Frazer, I think you make some very interesting points. How does your service ‘rapidly respond’ to clients with low motivation and willingness to explore recovery options?

          • Frazer Hill says:

            Rapid response – drop in assessments, no prebooked assessments – people come in and get seen immediately (if the duty worker is busy doing an assessment and someone else walks in then either another member of staff is asked to do the assessment or the person is asked to wait until the duty worker is free) the longest someone really has to wait is about an hour.

            We operate a DNA process so if a person misses their appointment and looks to be in danger of dropping out of treatment (regardless of how long they have been in treatment) we will go out and knock on their doors asking them what support they need to attend their appointments, – phone call reminders, lifts to appointments, appointments closer to home through satellite clinics etc. we work in a very rural county – 2 towns 6 miles apart costs £13 return on the bus.

            We also work with people in their own homes, outside of office hours – up until about 7.30pm, utilisation of trained peer mentors who are drug and crime free to illustrate recovery is possible, referral to either SMART or 12 step and utilising mutual aid workers to explain and take people to meetings (all staff have a target of attending mutual aid meetings as well to see that recovery is a large community).

            Having a Recovery Hub – away from the treatment centre – where the social aspects of recovery are addressed, ranging from PSI 1-2-1s, group sessions, recovery radio (not up and running yet) complementary therapies, activities such as weekend walking groups, discussion groups.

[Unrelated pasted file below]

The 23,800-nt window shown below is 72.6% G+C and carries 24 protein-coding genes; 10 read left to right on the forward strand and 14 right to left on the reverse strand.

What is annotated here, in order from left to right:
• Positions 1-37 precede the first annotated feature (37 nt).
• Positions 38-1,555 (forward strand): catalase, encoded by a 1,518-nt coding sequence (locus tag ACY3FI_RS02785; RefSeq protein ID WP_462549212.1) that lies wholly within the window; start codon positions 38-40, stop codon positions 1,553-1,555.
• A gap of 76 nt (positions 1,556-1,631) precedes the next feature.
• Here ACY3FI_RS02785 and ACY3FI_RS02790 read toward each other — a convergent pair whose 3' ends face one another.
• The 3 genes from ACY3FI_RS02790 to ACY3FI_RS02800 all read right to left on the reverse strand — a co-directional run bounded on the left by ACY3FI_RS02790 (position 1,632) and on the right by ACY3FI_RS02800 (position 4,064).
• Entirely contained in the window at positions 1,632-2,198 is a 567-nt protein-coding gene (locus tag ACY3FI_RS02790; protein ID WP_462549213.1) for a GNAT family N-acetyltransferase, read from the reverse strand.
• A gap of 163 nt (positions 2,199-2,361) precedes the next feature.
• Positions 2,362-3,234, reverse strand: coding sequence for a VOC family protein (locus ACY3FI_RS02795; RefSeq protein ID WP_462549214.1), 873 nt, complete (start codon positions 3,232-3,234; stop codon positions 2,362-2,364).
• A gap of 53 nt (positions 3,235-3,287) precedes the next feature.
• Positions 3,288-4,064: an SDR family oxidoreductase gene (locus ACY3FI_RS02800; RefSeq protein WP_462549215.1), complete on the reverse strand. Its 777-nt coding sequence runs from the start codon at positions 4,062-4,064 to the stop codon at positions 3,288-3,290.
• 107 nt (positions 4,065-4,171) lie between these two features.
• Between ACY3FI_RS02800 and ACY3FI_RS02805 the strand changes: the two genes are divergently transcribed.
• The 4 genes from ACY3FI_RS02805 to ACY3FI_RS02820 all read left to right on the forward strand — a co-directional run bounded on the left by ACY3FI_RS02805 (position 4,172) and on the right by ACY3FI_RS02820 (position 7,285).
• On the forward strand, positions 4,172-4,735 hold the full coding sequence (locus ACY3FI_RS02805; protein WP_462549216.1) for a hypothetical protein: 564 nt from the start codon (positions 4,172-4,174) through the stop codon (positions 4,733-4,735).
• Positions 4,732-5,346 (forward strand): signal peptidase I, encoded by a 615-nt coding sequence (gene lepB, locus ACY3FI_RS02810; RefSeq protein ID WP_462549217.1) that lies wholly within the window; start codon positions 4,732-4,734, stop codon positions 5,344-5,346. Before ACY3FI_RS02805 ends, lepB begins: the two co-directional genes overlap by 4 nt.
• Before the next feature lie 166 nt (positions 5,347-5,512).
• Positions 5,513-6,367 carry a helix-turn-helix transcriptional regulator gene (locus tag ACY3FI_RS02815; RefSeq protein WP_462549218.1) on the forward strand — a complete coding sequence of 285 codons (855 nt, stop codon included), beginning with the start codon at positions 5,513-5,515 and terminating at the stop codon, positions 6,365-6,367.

Working with the prescribers as part of the overall service, as opposed to being a seperate commissioned service, does help, utilsing the expertise of workers with a variety of backgrounds, from nurses, social workers, counsellors and drug workers – and working as partners rather than as competitors.

            Hope this is of some use.

            • Detox Nurse says:

              Sounds like a great service. You’re not in Cumbria by any chance?

            • djmac says:

              This sounds like an exceptional and very client-focused service.

            • Detox Nurse says:

              It does sound like a wonderful service and, although quite a bleak picture of services provision is often painted, I don’t think it’s the only one. Our service, and the wider ‘partnership’ in the area, has a very similar approach: a Recovery cafe, late clinics, ‘neighbourhood’ clinics, carers support group, S.U. forum, acupuncture, etc, are all on offer. Indeed, all workers have to attend a mutual aid meeting as part of their personal professional development which, getting back to DJ Mac’s point, is a great way workers seeing people in active recovery.